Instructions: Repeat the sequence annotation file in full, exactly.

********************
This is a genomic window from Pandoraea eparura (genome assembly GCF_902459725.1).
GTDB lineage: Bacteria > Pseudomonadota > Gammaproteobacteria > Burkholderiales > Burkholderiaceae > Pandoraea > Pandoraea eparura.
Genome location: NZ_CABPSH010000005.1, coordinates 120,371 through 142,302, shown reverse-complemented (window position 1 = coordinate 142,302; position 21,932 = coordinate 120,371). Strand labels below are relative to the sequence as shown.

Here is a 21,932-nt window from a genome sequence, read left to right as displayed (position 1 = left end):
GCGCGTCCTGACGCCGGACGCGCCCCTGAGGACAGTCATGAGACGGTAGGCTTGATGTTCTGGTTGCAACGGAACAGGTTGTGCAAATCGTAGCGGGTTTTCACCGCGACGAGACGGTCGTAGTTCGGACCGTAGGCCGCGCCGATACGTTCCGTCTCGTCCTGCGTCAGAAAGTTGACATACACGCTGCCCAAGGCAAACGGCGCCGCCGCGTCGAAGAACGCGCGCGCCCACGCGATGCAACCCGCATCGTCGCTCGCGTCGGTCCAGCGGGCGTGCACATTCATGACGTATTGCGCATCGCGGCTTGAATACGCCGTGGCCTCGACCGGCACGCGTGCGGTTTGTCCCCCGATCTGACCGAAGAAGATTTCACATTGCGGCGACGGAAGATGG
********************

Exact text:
This is a genomic window from Pandoraea eparura (genome assembly GCF_902459725.1).
GTDB lineage: Bacteria > Pseudomonadota > Gammaproteobacteria > Burkholderiales > Burkholderiaceae > Pandoraea > Pandoraea eparura.
Genome location: NZ_CABPSH010000005.1, coordinates 120,371 through 142,302, shown reverse-complemented (window position 1 = coordinate 142,302; position 21,932 = coordinate 120,371). Strand labels below are relative to the sequence as shown.

Here is a 21,932-nt window from a genome sequence, read left to right as displayed (position 1 = left end):
GCGCGTCCTGACGCCGGACGCGCCCCTGAGGACAGTCATGAGACGGTAGGCTTGATGTTCTGGTTGCAACGGAACAGGTTGTGCAAATCGTAGCGGGTTTTCACCGCGACGAGACGGTCGTAGTTCGGACCGTAGGCCGCGCCGATACGTTCCGTCTCGTCCTGCGTCAGAAAGTTGACATACACGCTGCCCAAGGCAAACGGCGCCGCCGCGTCGAAGAACGCGCGCGCCCACGCGATGCAACCCGCATCGTCGCTCGCGTCGGTCCAGCGGGCGTGCACATTCATGACGTATTGCGCATCGCGGCTTGAATACGCCGTGGCCTCGACCGGCACGCGTGCGGTTTGTCCCCCGATCTGACCGAAGAAGATTTCACATTGCGGCGACGGAAGATGG